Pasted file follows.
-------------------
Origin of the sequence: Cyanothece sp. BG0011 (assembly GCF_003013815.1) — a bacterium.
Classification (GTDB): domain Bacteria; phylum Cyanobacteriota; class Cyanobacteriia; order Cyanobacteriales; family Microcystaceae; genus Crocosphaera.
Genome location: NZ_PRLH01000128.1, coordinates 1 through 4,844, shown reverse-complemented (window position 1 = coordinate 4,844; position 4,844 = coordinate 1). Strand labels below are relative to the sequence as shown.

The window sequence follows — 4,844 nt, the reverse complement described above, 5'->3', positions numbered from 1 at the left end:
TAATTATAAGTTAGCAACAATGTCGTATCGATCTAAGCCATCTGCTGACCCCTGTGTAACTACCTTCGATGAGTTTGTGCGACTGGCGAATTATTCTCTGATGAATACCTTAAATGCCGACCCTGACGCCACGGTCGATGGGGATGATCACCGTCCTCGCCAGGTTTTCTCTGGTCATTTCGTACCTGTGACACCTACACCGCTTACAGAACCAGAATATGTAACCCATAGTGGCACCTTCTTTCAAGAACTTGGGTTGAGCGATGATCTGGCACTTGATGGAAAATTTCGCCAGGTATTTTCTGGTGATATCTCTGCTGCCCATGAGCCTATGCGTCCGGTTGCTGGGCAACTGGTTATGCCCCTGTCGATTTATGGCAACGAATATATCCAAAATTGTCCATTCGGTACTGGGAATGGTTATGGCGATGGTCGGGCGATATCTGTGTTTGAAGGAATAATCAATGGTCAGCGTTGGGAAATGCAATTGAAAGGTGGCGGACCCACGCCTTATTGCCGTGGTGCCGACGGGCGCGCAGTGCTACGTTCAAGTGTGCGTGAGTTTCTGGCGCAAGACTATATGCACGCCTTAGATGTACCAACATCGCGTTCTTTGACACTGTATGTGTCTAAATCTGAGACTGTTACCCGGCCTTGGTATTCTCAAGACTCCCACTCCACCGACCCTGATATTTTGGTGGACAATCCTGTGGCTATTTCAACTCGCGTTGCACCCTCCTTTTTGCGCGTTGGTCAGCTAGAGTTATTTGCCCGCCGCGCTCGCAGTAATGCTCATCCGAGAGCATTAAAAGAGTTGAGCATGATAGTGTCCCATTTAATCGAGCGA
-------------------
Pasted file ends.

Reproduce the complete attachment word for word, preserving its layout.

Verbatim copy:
Origin of the sequence: Cyanothece sp. BG0011 (assembly GCF_003013815.1) — a bacterium.
Classification (GTDB): domain Bacteria; phylum Cyanobacteriota; class Cyanobacteriia; order Cyanobacteriales; family Microcystaceae; genus Crocosphaera.
Genome location: NZ_PRLH01000128.1, coordinates 1 through 4,844, shown reverse-complemented (window position 1 = coordinate 4,844; position 4,844 = coordinate 1). Strand labels below are relative to the sequence as shown.

The window sequence follows — 4,844 nt, the reverse complement described above, 5'->3', positions numbered from 1 at the left end:
TAATTATAAGTTAGCAACAATGTCGTATCGATCTAAGCCATCTGCTGACCCCTGTGTAACTACCTTCGATGAGTTTGTGCGACTGGCGAATTATTCTCTGATGAATACCTTAAATGCCGACCCTGACGCCACGGTCGATGGGGATGATCACCGTCCTCGCCAGGTTTTCTCTGGTCATTTCGTACCTGTGACACCTACACCGCTTACAGAACCAGAATATGTAACCCATAGTGGCACCTTCTTTCAAGAACTTGGGTTGAGCGATGATCTGGCACTTGATGGAAAATTTCGCCAGGTATTTTCTGGTGATATCTCTGCTGCCCATGAGCCTATGCGTCCGGTTGCTGGGCAACTGGTTATGCCCCTGTCGATTTATGGCAACGAATATATCCAAAATTGTCCATTCGGTACTGGGAATGGTTATGGCGATGGTCGGGCGATATCTGTGTTTGAAGGAATAATCAATGGTCAGCGTTGGGAAATGCAATTGAAAGGTGGCGGACCCACGCCTTATTGCCGTGGTGCCGACGGGCGCGCAGTGCTACGTTCAAGTGTGCGTGAGTTTCTGGCGCAAGACTATATGCACGCCTTAGATGTACCAACATCGCGTTCTTTGACACTGTATGTGTCTAAATCTGAGACTGTTACCCGGCCTTGGTATTCTCAAGACTCCCACTCCACCGACCCTGATATTTTGGTGGACAATCCTGTGGCTATTTCAACTCGCGTTGCACCCTCCTTTTTGCGCGTTGGTCAGCTAGAGTTATTTGCCCGCCGCGCTCGCAGTAATGCTCATCCGAGAGCATTAAAAGAGTTGAGCATGATAGTGTCCCATTTAATCGAGCGA